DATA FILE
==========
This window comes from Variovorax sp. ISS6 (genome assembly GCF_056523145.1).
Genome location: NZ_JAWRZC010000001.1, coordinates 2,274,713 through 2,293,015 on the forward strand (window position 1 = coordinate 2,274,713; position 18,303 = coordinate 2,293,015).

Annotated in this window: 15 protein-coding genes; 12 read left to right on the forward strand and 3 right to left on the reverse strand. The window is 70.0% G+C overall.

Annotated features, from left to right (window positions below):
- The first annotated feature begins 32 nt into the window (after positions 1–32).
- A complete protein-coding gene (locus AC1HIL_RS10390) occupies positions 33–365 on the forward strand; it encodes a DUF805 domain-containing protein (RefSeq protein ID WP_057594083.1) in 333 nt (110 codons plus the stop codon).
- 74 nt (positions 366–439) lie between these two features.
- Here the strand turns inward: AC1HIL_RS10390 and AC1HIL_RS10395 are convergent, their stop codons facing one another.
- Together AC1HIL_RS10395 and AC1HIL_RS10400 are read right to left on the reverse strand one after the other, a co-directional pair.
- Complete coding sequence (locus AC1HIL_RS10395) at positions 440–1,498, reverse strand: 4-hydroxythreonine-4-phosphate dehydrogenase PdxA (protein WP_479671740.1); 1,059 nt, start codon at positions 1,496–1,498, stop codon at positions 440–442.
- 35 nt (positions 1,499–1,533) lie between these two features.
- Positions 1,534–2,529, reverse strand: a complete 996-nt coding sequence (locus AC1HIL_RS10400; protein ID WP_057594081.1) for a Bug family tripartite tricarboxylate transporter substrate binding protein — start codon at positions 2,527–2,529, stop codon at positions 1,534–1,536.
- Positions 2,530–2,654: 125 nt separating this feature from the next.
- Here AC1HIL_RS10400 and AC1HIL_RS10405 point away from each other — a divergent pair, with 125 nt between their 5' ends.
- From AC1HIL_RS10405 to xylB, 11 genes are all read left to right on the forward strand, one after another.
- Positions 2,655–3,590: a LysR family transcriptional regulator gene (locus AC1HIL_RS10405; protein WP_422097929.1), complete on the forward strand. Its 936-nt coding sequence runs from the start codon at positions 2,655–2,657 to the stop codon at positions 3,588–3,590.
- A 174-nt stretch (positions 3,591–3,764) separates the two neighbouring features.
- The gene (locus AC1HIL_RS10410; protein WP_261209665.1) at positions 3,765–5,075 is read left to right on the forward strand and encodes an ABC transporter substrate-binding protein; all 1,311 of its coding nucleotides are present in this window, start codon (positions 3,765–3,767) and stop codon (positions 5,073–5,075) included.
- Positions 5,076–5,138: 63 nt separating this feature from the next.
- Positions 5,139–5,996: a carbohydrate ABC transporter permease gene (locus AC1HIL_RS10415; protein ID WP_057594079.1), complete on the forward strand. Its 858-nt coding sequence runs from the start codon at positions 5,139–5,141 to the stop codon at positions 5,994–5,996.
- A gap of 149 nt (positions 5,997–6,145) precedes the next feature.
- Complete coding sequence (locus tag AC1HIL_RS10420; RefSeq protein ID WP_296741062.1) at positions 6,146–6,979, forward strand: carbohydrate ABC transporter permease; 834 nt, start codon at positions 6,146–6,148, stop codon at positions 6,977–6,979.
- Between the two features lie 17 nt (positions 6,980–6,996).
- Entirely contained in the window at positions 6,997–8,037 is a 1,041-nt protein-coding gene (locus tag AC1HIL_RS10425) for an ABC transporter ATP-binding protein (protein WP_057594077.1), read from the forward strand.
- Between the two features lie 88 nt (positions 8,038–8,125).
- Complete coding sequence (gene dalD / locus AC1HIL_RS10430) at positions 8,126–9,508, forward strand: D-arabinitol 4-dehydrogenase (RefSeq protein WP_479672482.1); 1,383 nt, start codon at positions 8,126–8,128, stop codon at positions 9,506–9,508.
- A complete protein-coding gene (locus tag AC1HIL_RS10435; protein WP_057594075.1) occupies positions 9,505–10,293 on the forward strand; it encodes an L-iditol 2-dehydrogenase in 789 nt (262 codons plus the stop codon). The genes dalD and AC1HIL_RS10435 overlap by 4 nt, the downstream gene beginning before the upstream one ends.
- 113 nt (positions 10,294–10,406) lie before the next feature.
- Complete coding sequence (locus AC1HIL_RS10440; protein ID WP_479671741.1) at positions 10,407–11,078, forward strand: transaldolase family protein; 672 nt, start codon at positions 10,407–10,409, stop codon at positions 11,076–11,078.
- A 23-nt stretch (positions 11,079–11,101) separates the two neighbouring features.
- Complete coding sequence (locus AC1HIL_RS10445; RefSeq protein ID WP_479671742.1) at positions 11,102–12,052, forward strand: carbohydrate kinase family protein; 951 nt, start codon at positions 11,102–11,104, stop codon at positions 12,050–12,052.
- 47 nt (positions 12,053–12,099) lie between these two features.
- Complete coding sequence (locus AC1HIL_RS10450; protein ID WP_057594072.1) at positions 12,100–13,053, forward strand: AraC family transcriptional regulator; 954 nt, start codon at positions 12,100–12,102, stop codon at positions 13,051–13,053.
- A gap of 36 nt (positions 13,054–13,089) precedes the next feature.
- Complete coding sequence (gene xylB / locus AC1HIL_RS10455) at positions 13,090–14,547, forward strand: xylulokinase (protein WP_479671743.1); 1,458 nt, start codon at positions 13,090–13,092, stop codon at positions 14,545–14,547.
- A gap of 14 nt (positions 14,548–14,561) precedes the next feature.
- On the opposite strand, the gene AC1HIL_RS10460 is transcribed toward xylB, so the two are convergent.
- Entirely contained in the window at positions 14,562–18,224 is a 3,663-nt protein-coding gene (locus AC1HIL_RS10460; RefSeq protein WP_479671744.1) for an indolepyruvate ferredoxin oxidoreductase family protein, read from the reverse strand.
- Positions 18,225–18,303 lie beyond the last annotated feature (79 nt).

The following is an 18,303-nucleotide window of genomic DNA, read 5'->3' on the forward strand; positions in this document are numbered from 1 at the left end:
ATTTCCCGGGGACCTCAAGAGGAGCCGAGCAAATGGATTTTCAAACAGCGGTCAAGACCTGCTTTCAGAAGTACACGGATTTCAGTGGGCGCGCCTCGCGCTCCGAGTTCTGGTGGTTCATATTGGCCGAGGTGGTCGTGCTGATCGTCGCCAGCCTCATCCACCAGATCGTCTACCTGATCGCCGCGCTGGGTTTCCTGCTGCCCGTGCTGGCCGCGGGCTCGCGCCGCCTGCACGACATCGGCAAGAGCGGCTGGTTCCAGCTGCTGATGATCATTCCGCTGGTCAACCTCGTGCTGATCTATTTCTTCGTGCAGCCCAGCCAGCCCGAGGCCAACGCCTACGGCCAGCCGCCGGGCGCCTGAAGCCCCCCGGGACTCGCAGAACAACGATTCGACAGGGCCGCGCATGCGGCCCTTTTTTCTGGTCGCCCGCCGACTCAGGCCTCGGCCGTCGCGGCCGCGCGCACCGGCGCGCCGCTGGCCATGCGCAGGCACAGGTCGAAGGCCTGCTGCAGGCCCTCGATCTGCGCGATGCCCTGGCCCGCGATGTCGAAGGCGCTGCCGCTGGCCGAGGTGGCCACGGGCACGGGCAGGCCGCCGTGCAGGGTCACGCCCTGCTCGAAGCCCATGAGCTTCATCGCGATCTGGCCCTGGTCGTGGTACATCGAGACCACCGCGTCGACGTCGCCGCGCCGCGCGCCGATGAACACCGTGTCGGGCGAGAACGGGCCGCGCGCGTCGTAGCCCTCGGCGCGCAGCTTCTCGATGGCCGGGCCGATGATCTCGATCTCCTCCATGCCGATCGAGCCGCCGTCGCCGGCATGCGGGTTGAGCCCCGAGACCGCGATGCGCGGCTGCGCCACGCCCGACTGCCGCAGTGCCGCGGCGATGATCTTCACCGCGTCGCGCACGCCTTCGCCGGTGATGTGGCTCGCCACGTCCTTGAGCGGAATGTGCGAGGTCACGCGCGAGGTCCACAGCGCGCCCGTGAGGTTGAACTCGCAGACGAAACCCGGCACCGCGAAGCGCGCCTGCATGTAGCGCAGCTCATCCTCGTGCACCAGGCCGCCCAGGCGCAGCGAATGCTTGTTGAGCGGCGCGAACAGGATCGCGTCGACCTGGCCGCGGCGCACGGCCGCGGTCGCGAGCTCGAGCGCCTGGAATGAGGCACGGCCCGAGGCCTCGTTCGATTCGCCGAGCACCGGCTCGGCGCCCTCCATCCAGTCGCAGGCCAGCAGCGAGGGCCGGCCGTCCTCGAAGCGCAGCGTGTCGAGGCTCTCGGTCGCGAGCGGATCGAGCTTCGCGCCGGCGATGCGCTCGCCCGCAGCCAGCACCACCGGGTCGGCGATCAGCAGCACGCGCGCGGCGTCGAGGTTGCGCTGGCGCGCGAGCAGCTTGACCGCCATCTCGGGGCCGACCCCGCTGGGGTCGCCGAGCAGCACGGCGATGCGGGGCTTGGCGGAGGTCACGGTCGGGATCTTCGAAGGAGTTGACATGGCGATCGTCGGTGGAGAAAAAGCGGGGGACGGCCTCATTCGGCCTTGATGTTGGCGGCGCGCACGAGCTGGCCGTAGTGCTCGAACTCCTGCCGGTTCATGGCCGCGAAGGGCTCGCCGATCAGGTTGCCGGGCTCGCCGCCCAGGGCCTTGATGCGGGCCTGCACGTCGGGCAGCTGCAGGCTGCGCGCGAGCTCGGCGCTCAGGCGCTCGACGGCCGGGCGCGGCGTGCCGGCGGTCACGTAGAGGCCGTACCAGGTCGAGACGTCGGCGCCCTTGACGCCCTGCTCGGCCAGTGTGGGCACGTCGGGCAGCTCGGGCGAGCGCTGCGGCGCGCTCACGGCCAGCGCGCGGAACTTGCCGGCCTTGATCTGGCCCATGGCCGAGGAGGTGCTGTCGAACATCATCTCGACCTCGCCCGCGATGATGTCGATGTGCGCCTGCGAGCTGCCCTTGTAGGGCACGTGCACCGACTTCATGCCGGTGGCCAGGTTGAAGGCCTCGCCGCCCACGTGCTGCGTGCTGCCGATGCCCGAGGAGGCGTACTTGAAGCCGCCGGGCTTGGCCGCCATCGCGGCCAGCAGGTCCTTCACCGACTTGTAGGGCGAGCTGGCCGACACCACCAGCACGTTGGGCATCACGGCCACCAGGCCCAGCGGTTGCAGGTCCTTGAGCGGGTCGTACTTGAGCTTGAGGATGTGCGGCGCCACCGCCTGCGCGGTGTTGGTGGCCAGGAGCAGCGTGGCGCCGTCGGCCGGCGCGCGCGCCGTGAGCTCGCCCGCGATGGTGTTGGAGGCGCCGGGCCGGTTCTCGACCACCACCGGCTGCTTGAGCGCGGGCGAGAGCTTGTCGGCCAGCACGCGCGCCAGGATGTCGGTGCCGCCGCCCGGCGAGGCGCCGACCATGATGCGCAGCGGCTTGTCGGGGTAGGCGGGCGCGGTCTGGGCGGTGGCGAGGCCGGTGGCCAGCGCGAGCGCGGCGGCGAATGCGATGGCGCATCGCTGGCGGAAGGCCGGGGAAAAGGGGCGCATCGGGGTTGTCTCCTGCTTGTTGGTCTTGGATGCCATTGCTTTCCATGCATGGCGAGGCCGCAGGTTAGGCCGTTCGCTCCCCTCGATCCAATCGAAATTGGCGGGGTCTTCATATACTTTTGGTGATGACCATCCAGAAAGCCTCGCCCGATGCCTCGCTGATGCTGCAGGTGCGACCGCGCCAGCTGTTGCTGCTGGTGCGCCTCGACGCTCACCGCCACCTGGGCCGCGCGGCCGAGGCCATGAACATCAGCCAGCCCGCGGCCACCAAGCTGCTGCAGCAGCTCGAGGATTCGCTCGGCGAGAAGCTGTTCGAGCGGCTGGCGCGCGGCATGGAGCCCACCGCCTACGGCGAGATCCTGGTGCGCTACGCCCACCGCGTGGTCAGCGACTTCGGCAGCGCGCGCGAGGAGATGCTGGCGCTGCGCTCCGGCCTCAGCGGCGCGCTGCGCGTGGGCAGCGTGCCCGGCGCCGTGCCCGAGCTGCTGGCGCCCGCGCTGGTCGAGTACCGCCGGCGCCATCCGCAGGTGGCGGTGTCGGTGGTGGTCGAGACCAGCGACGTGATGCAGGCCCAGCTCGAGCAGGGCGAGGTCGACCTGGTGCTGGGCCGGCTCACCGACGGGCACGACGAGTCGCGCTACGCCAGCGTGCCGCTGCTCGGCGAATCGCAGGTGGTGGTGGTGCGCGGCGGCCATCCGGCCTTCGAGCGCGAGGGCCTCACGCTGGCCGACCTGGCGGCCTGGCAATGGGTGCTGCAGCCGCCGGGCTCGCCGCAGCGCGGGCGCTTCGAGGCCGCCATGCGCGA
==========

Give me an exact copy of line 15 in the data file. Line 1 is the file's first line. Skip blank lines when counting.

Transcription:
- From AC1HIL_RS10405 to xylB, 11 genes are all read left to right on the forward strand, one after another.